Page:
The 50 paan users included 34 (68%) males and 16 (32% females), while the nonusers consisted of 27 (54%) males and 23 (46%) females. Gender differences between the two groups were insignificant (P = 0.109) (Table 1). The mean age of paan users was 24.88 ± 5.39 years, whereas the mean age of nonusers was 25.5 ± 4.91 years. In addition, the two groups had no significant difference in age (P = 0.54) (Table 1). In the paan users and controls, MDA was 2.19 ± 1.05 and 1.24 ± 0.62 (nmol/mL), respectively, with a statistically significant difference between the two groups (P < 0.001) (Table 1). The statistical analysis shows no significant relationship between gender and MDA concertation (P = 0.50).
According to the survey, 32 percent of paan users consumed one pack a day, 30% consumed two packs a day, and the rest (38%) consumed three packs a day. Furthermore, approximately 50% of the subjects consumed paan for less than five years and the remaining 50% for more than five years.
Table 2 shows that the average daily consumption of cigarettes was 2.06 ± 0.84 packs per day, and the average duration of consumption was 4.76 ± 3.76 years (Table 2). According to Pearson’s correlation coefficient, daily intake and duration of consumption were significantly related to MDA concentration (r = 0.722, P < 0.001), (r = 0.764, P < 0.001), respectively (Table 3).
|Variables||Min||Max||Mean ± SD|
|Malondialdehyde (nmol/mL)||0.6||4.2||2.19 ± 1.05|
|Amount of consumption (packs/day)||1||3||2.06 ± 0.84|
|Duration of consumption (y)||1||15||4.76 ± 3.76|
|Malondialdehyde (nmol/mL)||0.23||3.8||1.24 ± 0.62|
|Variables||Malondialdehyde Concentration (nmol/mL)||Significance Levels a|
|Amount of consumption (packs/day)||r = 0.722, P < 0.001|
|1 Pack||1.1 ± 0.47|
|2 Packs||2.3 ± 0.48|
|≥ 3 Packs||3.02 ± 0.70|
|Duration of consumption (y)||r = 0.764, P < 0.001|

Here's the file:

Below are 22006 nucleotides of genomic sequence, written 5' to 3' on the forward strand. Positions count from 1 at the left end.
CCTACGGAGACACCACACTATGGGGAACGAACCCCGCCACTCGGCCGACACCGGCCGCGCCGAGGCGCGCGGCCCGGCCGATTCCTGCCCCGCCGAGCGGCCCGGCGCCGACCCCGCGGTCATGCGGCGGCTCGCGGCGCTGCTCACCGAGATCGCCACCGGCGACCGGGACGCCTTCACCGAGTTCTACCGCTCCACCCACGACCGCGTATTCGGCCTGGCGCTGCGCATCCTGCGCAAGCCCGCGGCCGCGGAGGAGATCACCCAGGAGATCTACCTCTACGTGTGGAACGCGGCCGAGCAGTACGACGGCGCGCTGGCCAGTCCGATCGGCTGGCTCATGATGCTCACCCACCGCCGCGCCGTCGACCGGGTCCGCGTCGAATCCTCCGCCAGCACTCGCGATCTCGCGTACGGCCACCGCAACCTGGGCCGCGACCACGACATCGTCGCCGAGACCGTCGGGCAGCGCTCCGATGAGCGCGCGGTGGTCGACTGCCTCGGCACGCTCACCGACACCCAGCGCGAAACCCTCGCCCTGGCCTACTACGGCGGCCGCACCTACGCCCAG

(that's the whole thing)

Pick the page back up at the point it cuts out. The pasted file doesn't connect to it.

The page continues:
|5 ≥||1.41 ± 0.72|
|5 <||2.97 ± 0.68|
In this study, salivary MDA concentrations were significantly higher in paan users than in control subjects. Additionally, there was a significant and direct relationship between the concentration of MDA and the duration of paan consumption. The salivary MDA concentration increased with increasing consumption of paan and duration of consumption. It is consistent with some studies (20, 21), in which the MDA concentration was found to increase in chewing tobacco users compared with the control group, and the amount and duration of consumption were directly and significantly associated with the concentration. In addition, Bagchi found that lipid peroxidation increased by 1.5 to 7.6 fold after normal oral mucosal keratinocytes were exposed to smokeless tobacco extract (22). In addition, a recent study reported a significant increase in MDA levels in the plasma, erythrocytes, and platelets, as well as a decrease in enzyme antioxidant activity in the erythrocytes and platelets of paan masala consumers compared to the control group (2).
A study conducted by Menicagli and Limodio examined salivary MDA, total salivary mucin (SM), and buccal smears of micronucleus (MN) in three groups of e-cigarette smokers with and without nicotine content as well as nonsmokers. Compared to the control group, e-cigarette smokers had significantly higher MDA concentrations (23). Despite this, there are some inconsistencies between the present study and other studies, including differences in the type of study, type of tobacco, amount and duration of use, age, MDA assay method, and sample evaluated (blood or saliva). This study examined some aspects of lipid peroxidation in paan users. Since salivary assessment is an easy and non-invasive method for screening certain diseases, especially in high-risk patients, salivary biomarkers may be helpful for early detection, appropriate treatment, and follow-up for cancer patients (24).